Sixty-five bacterial strains were isolated from urine samples of patients suffering from urinary tract infection and identified by conventional methods. Eighty percent of total isolated organisms were found to be gram negative while remaining 20% were gram positive. Among gram negatives, E. coli and gram positive S. aureus and S. pyogene were the most prevalent organism. The percentage of gram negative isolates was as follows Escherichia coli (47.6%) followed by Pseudomonas aeruginosa (9.2%), Klebsiella pneumoniae (7.6%), Enterobacter aerogenes (6.1%), Proteus mirabilis and Serratia marcescens (4.6% each). The percentage of gram positive isolates includes, Staphylococcus aureus and Streptococcus pyogenes (4.6% each), Enterococcus faecalis, Staphylococcus epidermidis and Bacillus subtilis (3% each) and Staphylococcus saprophyticus (1.5%). The antibiotic resistance of identified organisms was carried out by disc-diffusion method with commercially available disc of fifteen antibiotics having different mode of actions such as cell wall synthesis inhibitors, membrane permeability alternatives, protein synthesis inhibitors and DNA synthesis inhibitors. Gram negatives showed more resistance to these antibiotics as compared to gram positive organisms. The most effective antibiotic for gram negative UTI isolates is gentamycin showing 69.2% efficacy, then sulfamethoxazole-trimethoprim (SXT-TMP) with 55% efficacy and then kanamycin having 50% efficacy. Among gram positives, chloramphenicol is most effective with 84.6% efficacy, then ofloxacin and gentamycin with 76.9% efficacy and then norfloxacin with 69.2% efficacy.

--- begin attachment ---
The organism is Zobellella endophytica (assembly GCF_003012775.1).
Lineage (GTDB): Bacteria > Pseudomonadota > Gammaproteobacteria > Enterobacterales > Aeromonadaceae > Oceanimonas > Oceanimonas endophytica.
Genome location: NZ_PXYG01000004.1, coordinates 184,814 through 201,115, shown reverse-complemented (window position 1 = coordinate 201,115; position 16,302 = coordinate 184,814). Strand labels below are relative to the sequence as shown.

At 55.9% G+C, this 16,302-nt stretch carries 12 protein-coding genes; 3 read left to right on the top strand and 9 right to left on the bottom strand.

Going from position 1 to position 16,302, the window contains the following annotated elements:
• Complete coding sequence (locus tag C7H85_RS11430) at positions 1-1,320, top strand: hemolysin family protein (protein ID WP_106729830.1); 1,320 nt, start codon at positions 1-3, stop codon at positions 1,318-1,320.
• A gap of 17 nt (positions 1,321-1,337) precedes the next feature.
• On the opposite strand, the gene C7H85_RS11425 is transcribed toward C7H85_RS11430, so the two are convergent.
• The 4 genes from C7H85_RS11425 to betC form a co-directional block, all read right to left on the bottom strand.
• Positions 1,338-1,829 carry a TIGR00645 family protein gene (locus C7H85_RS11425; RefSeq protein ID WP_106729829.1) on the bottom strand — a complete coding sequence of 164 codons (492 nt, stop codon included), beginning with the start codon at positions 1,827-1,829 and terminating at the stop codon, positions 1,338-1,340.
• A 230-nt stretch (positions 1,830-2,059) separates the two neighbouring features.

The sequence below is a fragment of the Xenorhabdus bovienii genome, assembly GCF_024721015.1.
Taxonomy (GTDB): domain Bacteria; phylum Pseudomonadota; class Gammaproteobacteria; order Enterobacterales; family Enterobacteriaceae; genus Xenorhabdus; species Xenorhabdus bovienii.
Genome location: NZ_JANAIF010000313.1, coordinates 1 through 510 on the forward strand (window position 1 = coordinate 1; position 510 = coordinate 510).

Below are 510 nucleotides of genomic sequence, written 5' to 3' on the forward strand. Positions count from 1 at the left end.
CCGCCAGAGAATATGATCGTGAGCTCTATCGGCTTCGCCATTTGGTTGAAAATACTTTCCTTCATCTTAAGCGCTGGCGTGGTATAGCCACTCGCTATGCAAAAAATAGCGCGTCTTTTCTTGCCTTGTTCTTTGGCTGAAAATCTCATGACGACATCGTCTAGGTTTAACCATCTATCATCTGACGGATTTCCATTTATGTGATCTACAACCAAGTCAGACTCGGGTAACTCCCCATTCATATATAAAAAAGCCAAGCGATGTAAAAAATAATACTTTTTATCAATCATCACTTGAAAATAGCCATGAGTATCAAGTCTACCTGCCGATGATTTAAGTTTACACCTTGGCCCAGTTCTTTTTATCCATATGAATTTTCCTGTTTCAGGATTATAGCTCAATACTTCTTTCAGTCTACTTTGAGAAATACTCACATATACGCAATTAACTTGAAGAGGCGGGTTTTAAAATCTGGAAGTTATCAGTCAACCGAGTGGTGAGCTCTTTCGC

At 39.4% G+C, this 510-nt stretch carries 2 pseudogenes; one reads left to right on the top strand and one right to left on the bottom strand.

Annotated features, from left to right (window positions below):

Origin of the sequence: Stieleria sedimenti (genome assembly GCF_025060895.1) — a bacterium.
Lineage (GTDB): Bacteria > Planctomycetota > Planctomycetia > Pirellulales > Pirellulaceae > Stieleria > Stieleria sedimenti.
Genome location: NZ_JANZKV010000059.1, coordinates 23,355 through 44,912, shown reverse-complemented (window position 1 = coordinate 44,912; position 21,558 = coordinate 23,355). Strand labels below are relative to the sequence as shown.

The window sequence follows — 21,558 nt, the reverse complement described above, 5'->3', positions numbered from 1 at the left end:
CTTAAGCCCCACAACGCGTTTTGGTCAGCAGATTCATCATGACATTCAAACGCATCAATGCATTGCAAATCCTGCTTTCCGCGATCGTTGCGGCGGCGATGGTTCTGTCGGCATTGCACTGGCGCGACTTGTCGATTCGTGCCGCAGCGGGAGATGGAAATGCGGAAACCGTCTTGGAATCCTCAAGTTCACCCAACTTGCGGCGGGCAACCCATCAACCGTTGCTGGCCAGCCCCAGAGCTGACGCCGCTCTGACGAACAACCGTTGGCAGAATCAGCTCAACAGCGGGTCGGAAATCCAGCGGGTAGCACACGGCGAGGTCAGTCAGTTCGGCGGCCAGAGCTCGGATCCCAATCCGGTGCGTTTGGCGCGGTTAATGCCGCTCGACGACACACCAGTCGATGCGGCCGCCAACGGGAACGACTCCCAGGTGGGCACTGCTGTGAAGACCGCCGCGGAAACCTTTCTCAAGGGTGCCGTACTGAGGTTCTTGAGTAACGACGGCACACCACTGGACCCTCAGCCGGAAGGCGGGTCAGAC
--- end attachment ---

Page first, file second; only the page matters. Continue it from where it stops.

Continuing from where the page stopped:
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Nadia Gul, Talat Y. Mujahid and Samia Ahmad, 2004. Isolation, Identification and Antibiotic Resistance Profile of Indigenous Bacterial Isolates from Urinary Tract Infection Patients. Pakistan Journal of Biological Sciences, 7: 2051-2054.
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